Did foreign spy software end up on the computers of US aeronautical authorities – and is it technically possible to control passenger airliners remotely from the ground? The answers shed an ominous new light on the terrorist attacks of September 11, 2001.
The most powerful nation on earth exhibits a sensitive Achilles’ heal, although military and government agencies have the most advanced and best computer systems at their disposal – or maybe that’s the problem. You’d think that the USA would only allow a few specialists of their own to develop programs for the digital networks in this highly sensitive area. But that is not the case. An inconspicuous, foreign held company wrote key software, for example, for the most important government agencies. In doing so, they covertly provided the opportunity for critical computer networks to be manipulated unnoticed1 – which would explain why the Federal Aviation Administration (FAA) failed miserably in the monitoring of airspace on that tragic morning.
The small software company Ptech from Quincy, Massachusetts fell under the scrutiny of independent truth seekers shortly after the terrorist attacks. Indira Singh, then a senior consultant with JP Morgan Chase, described Ptech with the following words: “Their specific job is to look at interoperability issues the FAA had with NORAD and the Air Force in the case of an emergency. If anyone was in a position to know about the FAA – that there was a window of opportunity or to insert software or to change anything – it would have been Ptech.”
In a radio interview in 2005, Singh said that Ptech’s software “is utilized at the highest levels of almost every government and military and defense organization in this country, including the Secret Service, the FBI, the Department of Defense, the House of Representatives, the Treasury Department, the IRS, the U.S. Navy, the U.S. Air Force, and, last but not least, the Federal Aviation Administration.” For Indira Singh, Ptech is “the one golden thread you pull on and all of this is unraveled,” because the connections of this firm are like tentacles that reach into all government circles and private industries.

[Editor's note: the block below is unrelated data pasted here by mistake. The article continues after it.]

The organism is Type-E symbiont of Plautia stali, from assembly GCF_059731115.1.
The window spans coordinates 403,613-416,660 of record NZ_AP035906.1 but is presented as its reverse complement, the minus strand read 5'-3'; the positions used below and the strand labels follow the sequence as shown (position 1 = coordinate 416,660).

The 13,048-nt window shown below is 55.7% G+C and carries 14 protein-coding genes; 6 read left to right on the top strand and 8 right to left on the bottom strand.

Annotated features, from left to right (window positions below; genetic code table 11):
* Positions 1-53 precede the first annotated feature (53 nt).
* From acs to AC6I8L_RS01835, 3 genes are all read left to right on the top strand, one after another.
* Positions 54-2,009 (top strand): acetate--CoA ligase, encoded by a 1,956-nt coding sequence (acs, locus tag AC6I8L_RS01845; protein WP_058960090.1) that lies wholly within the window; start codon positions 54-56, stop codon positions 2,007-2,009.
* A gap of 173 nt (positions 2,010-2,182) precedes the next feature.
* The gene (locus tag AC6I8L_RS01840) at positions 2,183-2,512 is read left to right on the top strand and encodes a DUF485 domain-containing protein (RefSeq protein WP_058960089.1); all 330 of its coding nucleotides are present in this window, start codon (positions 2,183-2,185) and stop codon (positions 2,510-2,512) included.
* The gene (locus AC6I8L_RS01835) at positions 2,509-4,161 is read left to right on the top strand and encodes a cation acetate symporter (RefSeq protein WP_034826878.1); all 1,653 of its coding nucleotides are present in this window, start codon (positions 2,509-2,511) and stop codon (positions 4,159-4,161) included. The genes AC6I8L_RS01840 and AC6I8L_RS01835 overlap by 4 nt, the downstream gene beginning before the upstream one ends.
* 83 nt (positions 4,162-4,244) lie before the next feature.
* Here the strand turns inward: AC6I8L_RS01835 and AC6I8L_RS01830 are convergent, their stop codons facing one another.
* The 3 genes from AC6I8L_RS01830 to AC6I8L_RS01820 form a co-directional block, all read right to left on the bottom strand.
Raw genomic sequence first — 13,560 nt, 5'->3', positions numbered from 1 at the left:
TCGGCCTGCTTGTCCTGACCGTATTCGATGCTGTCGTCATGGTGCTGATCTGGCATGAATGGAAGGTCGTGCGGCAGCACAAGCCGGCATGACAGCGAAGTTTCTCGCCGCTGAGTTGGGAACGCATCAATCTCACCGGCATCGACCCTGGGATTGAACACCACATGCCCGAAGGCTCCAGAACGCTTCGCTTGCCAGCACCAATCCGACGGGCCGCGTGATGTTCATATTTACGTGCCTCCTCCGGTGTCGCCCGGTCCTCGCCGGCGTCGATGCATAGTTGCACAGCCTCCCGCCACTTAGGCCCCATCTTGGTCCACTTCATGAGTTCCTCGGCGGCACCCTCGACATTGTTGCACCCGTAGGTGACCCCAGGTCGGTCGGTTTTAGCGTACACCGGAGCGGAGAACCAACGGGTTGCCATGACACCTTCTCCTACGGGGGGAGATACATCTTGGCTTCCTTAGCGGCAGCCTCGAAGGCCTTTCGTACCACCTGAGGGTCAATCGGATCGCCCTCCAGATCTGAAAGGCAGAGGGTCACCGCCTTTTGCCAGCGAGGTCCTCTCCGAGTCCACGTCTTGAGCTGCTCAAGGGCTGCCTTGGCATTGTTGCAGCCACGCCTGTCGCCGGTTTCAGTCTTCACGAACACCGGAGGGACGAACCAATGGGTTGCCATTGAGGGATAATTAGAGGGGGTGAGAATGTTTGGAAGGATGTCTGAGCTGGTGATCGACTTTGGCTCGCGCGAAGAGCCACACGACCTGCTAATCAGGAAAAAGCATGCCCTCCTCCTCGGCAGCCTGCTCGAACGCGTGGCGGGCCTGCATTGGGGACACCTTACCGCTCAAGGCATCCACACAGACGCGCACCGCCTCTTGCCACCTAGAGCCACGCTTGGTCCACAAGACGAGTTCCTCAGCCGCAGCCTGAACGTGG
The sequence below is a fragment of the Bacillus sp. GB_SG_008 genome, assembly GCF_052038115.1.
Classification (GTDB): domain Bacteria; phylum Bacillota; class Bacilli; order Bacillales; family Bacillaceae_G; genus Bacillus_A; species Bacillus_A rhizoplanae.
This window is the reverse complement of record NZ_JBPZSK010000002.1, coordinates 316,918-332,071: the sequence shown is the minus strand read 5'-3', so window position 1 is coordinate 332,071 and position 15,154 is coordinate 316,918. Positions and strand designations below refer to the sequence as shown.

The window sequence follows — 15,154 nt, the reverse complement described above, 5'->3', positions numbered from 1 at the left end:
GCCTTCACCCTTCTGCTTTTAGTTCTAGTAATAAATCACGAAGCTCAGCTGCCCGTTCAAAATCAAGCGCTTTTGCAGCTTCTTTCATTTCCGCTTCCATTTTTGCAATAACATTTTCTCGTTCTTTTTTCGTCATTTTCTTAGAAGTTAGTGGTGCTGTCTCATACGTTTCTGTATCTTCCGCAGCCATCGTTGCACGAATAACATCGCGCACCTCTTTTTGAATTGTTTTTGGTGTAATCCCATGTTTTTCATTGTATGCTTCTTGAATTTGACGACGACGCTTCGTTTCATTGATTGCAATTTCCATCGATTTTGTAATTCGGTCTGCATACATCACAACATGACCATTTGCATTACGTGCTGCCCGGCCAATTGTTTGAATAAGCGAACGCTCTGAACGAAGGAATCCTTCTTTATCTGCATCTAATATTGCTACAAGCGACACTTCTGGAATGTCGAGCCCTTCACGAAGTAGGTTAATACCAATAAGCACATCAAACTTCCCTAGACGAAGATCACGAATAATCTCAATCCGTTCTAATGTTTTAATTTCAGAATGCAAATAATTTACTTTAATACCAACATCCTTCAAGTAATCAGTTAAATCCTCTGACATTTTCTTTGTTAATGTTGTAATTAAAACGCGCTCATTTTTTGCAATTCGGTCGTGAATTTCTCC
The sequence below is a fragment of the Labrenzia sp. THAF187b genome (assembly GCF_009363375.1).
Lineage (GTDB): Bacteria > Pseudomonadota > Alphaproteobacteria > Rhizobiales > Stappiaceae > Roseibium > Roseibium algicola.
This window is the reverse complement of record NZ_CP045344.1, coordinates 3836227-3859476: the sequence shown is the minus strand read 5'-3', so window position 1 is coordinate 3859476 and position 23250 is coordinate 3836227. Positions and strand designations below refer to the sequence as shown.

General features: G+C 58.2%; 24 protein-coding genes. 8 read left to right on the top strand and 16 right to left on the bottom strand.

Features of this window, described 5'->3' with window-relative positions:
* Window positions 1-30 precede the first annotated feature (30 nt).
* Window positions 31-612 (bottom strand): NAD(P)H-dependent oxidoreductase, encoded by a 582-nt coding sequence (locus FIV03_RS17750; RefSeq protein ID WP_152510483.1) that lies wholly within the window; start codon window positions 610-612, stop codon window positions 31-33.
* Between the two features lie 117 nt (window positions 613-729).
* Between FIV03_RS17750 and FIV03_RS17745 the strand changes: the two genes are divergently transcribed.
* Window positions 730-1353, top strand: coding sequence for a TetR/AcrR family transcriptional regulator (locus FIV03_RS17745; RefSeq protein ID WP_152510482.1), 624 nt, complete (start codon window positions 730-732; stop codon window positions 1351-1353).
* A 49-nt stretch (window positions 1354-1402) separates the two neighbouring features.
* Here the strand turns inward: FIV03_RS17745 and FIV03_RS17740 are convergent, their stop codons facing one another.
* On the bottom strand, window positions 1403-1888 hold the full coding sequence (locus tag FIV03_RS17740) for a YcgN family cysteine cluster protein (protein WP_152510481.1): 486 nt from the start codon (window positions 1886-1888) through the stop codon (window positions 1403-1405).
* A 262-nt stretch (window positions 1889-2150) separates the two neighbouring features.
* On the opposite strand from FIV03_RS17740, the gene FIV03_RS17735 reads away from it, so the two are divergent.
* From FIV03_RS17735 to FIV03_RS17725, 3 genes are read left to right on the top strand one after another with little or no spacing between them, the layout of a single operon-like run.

The true tenures of Ptech are unclear. Indira Singh distributed among 9/11 skeptics that the company has close ties to Saudi Arabia or even Islamic extremists. Christopher Bollyn, who knows the Zionist influence on Washington all too well, isn’t so quick to believe this. To him this seemed like the wrong scent to be following and he started to conduct some research of his own. “I soon discovered that the real key person involved in the development of the company was a Zionist Jewish lawyer named Michael Goff. Goff’s father and grandfather had been high-level Masons in the Worcester lodge of B’nai B’rith.” Because Michael Goff had already worked for an Israeli computer security company before he took over leadership of Ptech, it seemed obvious to Bollyn that in reality Ptech was not controlled by Lebanese investors, but rather by Mossad, the Israeli intelligence service.
The fact remains, however, that the Air Force executed a drill on the morning of September 11, 2001 in the New York area. Fighter jets were already in the air. Regardless, the captured passenger airliners, or their “look-alikes,” crashed into their targets unopposed because the control system of the FAA failed and the Air Force was alerted too late. In one case, over thirty minutes lapsed upon the abnormal interruption of radio contact with the airplane until the military was finally notified! But it was already too late then, as we all know. When the FAA was forced by way of court order to relinquish its documents to the official 9/11-investigation commission, over 150,000 documents were missing according to newspaper reports – all of the information that could have brought light to the exact chronology of events (or better, delays) on that fateful morning.
Over the course of his research, Christopher Bollyn stumbled upon even more strange coincidences. Some concerned Monte Belger, Acting Deputy Administrator of the FAA from 1997 to 2002. In this capacity, Belger promoted the modernization of all computer systems in his agency and was directly responsible for the installation of the software developed by Ptech – software that Bollyn is convinced was embedded with covert Israeli spyware. The nature of the private sector company to which Belger transferred upon leaving his government position in 2002 might then seem like more than mere coincidence. U.S. Aviation Technology, with headquarters in Fort Lauderdale, hired Monte Belger as “Vice-President, Government Connection.”